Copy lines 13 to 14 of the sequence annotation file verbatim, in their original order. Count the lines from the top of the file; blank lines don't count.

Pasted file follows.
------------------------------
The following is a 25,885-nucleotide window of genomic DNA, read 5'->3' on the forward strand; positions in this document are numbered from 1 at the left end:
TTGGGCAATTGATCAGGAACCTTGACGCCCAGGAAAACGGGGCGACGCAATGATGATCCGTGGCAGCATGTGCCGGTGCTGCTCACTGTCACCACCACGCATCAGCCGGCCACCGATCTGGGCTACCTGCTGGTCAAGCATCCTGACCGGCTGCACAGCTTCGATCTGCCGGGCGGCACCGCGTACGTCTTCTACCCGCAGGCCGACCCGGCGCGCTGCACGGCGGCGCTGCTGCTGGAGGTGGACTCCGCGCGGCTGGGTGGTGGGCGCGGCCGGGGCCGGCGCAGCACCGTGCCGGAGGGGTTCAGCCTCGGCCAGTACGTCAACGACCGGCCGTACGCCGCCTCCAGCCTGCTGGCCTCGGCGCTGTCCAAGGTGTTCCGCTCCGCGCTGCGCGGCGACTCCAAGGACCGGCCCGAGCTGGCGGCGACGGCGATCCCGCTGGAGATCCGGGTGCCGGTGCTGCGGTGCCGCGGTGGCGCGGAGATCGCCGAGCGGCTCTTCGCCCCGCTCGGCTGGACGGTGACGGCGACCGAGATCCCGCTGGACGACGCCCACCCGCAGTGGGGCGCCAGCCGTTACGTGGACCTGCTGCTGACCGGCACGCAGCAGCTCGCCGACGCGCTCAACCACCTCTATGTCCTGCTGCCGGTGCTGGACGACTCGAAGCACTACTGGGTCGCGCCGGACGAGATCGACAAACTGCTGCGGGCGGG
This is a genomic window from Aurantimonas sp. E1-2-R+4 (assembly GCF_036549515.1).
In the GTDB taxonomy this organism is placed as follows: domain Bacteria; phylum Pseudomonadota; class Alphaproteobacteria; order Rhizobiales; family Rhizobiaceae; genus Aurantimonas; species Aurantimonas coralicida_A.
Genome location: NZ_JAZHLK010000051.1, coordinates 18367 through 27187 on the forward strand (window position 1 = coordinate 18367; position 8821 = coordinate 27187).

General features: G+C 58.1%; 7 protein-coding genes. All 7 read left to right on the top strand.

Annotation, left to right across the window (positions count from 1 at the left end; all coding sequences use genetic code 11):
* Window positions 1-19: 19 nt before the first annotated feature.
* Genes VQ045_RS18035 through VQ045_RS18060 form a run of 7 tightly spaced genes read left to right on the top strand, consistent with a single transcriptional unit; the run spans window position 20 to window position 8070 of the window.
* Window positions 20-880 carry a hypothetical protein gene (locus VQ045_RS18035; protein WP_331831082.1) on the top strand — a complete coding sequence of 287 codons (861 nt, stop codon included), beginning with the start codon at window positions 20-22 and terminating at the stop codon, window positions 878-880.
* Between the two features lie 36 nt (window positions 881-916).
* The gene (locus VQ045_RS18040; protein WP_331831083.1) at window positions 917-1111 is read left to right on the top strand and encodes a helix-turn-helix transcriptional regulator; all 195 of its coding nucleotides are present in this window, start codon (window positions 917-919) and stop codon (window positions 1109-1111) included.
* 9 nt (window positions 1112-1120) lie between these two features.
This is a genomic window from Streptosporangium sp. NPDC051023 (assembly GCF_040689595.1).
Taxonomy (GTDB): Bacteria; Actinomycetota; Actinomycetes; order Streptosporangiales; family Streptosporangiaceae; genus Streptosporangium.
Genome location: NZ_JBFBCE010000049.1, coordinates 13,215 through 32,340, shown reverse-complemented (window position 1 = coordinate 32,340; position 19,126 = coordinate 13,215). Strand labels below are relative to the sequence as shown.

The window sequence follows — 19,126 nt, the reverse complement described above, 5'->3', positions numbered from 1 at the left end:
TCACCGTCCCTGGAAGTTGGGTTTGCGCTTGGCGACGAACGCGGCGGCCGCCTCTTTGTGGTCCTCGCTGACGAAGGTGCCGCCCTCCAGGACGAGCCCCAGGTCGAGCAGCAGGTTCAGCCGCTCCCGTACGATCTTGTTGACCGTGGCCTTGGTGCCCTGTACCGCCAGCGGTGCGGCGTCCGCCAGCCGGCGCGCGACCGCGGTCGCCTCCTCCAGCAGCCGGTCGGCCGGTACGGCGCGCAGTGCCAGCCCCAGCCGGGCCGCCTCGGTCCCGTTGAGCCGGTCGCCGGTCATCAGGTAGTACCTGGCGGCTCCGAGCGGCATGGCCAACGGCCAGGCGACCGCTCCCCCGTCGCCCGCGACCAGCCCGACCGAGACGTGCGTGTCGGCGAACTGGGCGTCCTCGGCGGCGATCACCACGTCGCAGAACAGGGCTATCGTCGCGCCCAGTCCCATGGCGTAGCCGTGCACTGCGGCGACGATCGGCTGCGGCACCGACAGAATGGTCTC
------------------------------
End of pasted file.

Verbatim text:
* 9 nt (window positions 1112-1120) lie between these two features.
This is a genomic window from Streptosporangium sp. NPDC051023 (assembly GCF_040689595.1).